The FTT looked at whether there was a hypothetical contract between the parties to determine if there was a contract between Clark and Sky, would Clark be considered an employee of Sky?
The FTT determined numerous material terms for the hypothetical contract which can be found at para  of the judgment.
Mutuality of obligation
The FTT found that there was a mutuality of obligation that existed between Sky and Clark for the contractual periods. One of the main areas of focus was the fees payable by Sky to LPPL. The FTT stated that in return for the monthly instalments of an annual fee, Clark was to perform services personally and that Sky would have the ‘first call’ on his services. The FTT stated that “…we find that the irreducible minimum of obligation did obtain between Sky and Mr Clark, and specifically Mr Clark was obliged ‘to provide his own work and skill’.
The FTT notes that the fee “…was neither reduced for no-show, nor increased when Mr Clark had to work ‘over-time’…”. This would be consistent with an employee-employer relationship.
With regards to the termination clause, the FTT stated that if there was no mutuality of obligation created by the contract, then it would not have been necessary for a termination clause in the contract.
The FTT stated:
“We find therefore that the mutuality of obligation existed between Sky and Mr Clark for each contractual period. Since each contract was renewed on its expiry to provide a continuum for the six years in question, the state of affairs as regards mutuality of obligation obtained for the entire duration of the relevant period…”
The FTT stated that Sky had ultimate control over the programmes that Clark would present.
In addition, the FTT also referred to Sky having ‘first call’ over Clark. Clark was required to reserve 64 days so that he could meet this ‘first call’ for Sky. The FTT stated that this showed a high degree of control on Clark’s services. Furthermore, the FTT stated that Sky would have control over the dates and locations for Clark to perform his services as the main services provided were not pre-recorded and Sky controlled these performances.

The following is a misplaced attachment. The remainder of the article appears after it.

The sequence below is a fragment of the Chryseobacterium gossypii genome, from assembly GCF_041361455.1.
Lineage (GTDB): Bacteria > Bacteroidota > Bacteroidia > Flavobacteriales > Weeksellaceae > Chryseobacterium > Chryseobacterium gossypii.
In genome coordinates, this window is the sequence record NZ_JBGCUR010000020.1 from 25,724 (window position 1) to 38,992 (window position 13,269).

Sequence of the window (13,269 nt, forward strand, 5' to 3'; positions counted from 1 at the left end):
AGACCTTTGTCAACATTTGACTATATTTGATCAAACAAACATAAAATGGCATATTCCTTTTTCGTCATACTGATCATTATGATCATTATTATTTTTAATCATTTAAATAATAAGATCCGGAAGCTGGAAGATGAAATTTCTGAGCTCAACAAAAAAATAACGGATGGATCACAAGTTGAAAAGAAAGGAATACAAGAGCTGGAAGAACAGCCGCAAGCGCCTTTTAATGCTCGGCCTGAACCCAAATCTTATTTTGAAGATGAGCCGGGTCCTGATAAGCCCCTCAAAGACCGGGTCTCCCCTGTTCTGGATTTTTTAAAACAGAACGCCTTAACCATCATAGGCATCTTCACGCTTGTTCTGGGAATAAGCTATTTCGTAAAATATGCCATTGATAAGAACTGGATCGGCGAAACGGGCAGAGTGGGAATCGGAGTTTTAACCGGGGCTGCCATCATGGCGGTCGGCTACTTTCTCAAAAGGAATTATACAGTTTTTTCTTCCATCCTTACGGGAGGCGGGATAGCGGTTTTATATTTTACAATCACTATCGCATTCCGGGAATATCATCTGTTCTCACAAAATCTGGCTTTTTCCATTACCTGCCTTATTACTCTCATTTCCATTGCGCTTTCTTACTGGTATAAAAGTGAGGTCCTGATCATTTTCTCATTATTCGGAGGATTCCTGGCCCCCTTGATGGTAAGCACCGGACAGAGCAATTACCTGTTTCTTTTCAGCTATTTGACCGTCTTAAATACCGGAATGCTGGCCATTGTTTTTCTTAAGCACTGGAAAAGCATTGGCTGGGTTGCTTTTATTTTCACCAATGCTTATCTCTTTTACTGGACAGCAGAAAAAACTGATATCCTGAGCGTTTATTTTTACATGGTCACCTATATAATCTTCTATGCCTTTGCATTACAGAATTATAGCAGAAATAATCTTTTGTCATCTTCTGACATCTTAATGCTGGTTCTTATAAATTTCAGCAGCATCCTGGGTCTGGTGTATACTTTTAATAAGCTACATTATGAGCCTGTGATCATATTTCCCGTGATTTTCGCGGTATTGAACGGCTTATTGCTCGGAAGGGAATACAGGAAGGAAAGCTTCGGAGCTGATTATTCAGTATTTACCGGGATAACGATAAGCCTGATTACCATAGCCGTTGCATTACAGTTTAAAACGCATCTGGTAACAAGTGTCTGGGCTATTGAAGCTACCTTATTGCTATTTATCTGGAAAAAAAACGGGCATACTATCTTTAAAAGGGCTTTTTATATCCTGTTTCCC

Although Clark would write his own script and control his own delivery, the FTT found that Sky still had control over the production process and had the full editorial control and Clark would have to follow the Executive Producer’s decisions.
In other points raised:
- The FTT disagreed that Clark’s 64 days per year made a small proportion of his work as he would also need to prepare for the performances and travel. In addition, as Sky would have first call, meant that it would not be inconsistent that whilst he was working with Sky that it was under a contract of service.
- The FTT disagreed that he was able to work for other businesses when not working for Sky as the restrictive covenants were extensive. Clark signed a NDA which meant that he agreed that he would be associated with Sky. This would restrict him working for another similar broadcaster without prior permission from Sky.
- The FTT disagreed that Clark would not fall within the intermediaries legislation simply because he used his own equipment, his own research and corrected any defective work.
- The FTT disagreed that the financial risk was not one of someone who was self-employed.
- Although Clark argued that he provided a substitute (Rod Studd) when he could not perform the services, the FTT found that there would be a separate engagement contract between Rod Studd and Sky and “..There was no unfettered right to substitute at will to negate the obligation of personal performance by Mr Clark as the named Personnel in the Contracts’
Overall, the Judge Heidi Poon stated:
“…We are satisfied that no factors existed which were inconsistent with the affirmation conclusion that the contractual arrangements between Sky and Mr Clark would have been a contract of service for the duration of the entire relevant period from 1 August 2012 to 31 July 2018 for the purposes of the IR35 legislation”.
Why Is this Important?
Dave Clark’s case is one of a number of high-profile cases that have been tried in the Tribunal’s and Courts on the intermediaries legislation and will certainly not be the last. With the recent requirements that came in April 2021, many businesses may be uncertain as to whether they will be responsible for determining a worker’s tax status.